Fluoroquinolone (FQ) resistance is emerging in Mycobacterium tuberculosis. The main mechanism of FQ resistance is amino acid substitution within the quinolone resistance-determining region (QRDR) of the GyrA subunit of DNA gyrase, the sole FQ target in M. tuberculosis. However, substitutions in GyrB whose implication in FQ resistance is unknown are increasingly being reported. The present study clarified the role of four GyrB substitutions identified in M. tuberculosis clinical strains, two located in the QRDR (D500A and N538T) and two outside the QRDR (T539P and E540V), in FQ resistance. We measured FQ MICs and also DNA gyrase inhibition by FQs in order to unequivocally clarify the role of these mutations in FQ resistance. Wild-type GyrA, wild-type GyrB, and mutant GyrB subunits produced from engineered gyrB alleles by mutagenesis were overexpressed in Escherichia coli, purified to homogeneity, and used to reconstitute highly active gyrase complexes. MICs and DNA gyrase inhibition were determined for moxifloxacin, gatifloxacin, ofloxacin, levofloxacin, and enoxacin. All these substitutions are clearly implicated in FQ resistance, underlining the presence of a hot spot region housing most of the GyrB substitutions implicated in FQ resistance (residues NTE, 538 to 540). These findings help us to refine the definition of GyrB QRDR, which is extended to positions 500 to 540. Copyright © 2012, American Society for Microbiology. All Rights Reserved.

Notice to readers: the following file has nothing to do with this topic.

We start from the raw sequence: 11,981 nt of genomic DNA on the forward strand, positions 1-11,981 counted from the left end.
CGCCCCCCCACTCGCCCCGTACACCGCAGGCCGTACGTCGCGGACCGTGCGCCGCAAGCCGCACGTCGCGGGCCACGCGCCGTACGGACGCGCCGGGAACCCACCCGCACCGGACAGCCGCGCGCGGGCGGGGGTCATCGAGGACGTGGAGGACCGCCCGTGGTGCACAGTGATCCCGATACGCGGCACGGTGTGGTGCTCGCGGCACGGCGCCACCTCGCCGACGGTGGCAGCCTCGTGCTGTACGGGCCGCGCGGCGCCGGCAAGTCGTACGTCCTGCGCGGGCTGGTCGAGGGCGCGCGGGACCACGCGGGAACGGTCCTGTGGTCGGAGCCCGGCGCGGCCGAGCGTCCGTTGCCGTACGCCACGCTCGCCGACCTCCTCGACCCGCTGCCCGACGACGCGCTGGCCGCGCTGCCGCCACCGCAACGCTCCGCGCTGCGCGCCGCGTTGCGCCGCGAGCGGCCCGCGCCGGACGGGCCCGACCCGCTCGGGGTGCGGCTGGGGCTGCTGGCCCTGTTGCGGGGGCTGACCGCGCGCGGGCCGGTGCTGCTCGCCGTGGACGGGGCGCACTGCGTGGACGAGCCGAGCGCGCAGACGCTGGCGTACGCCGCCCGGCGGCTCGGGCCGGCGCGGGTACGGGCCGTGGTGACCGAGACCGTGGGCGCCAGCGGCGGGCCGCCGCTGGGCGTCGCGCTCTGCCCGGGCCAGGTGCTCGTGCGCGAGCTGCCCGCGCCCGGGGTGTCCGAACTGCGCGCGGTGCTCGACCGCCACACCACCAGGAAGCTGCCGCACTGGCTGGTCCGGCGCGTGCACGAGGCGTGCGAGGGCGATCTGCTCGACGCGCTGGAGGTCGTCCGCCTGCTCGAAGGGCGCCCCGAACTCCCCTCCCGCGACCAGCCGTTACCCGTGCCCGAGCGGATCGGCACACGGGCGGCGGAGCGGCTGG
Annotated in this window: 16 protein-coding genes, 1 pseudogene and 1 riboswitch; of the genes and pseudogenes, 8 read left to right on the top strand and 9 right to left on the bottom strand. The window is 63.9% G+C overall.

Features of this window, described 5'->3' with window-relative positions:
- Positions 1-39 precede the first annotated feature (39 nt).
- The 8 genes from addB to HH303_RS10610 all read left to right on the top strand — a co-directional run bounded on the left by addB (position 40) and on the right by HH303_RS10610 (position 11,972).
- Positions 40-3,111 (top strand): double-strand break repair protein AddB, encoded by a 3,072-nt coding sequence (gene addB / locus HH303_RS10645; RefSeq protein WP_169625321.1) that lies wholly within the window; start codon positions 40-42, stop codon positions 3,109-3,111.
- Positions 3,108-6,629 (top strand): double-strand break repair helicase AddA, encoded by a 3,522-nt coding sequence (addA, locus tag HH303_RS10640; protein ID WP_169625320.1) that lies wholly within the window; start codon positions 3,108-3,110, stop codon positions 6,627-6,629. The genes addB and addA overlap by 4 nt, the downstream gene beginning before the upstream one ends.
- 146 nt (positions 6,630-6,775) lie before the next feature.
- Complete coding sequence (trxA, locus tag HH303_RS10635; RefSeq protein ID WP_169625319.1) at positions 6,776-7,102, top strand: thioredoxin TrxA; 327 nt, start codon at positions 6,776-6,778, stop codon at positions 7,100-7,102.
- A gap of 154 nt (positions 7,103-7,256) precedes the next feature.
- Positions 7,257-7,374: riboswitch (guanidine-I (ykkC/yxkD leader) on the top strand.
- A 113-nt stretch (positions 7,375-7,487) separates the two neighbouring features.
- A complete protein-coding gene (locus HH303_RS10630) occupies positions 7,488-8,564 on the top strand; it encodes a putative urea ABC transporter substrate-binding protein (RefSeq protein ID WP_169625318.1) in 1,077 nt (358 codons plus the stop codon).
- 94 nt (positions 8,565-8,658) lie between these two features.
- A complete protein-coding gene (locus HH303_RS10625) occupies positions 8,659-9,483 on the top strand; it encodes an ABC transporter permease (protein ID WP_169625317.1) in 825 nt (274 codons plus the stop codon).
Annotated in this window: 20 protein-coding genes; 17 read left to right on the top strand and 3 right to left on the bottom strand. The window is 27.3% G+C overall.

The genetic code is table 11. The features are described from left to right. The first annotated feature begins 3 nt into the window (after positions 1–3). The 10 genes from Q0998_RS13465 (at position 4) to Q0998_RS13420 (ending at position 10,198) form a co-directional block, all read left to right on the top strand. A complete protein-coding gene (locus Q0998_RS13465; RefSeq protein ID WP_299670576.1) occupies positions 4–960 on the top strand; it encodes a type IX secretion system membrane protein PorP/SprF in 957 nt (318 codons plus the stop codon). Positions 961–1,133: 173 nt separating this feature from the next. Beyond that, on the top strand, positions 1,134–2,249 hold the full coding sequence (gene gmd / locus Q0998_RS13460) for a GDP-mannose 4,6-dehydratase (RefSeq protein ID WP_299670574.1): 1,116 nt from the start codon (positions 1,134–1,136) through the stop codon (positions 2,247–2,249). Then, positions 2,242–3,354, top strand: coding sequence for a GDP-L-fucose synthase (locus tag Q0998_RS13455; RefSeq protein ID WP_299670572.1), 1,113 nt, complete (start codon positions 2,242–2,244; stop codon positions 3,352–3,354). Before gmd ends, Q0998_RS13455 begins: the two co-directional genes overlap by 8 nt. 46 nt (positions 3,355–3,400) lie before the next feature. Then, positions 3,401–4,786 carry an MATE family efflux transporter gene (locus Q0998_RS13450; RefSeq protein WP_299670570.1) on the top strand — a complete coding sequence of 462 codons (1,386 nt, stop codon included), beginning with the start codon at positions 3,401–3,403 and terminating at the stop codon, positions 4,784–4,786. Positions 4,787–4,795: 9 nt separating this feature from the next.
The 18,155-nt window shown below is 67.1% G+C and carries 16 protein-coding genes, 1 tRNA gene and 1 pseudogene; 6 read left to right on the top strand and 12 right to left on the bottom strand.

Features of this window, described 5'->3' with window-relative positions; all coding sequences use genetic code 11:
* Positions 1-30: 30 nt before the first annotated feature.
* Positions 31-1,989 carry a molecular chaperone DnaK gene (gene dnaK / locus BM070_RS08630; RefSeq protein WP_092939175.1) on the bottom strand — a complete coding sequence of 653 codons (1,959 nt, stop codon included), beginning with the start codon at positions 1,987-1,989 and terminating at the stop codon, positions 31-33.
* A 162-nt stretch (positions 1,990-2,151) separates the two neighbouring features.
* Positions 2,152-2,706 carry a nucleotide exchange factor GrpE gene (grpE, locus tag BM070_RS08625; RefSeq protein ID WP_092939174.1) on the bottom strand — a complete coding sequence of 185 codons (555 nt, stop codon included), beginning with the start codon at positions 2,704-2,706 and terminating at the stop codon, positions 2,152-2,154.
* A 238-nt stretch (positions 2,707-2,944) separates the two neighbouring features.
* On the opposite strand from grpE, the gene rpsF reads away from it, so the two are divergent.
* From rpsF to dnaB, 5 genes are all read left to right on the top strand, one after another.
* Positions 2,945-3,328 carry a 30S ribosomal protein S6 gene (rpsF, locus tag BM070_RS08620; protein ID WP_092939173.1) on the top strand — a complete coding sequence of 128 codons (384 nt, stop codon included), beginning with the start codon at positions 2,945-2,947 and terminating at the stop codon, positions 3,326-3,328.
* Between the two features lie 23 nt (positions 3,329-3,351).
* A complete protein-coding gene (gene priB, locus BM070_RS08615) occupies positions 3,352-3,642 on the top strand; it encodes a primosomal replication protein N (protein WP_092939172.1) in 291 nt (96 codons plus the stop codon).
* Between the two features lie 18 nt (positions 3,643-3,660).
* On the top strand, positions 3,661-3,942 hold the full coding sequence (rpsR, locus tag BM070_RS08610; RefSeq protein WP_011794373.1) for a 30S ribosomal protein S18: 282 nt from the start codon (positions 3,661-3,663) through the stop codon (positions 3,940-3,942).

Veziris N.,University Pierre and Marie Curie | Veziris N.,Laboratoire Of Bacteriologie Hygiene | Truffot C.,University Pierre and Marie Curie | Mainardi J.-L.,University Pierre and Marie Curie | And 3 more authors.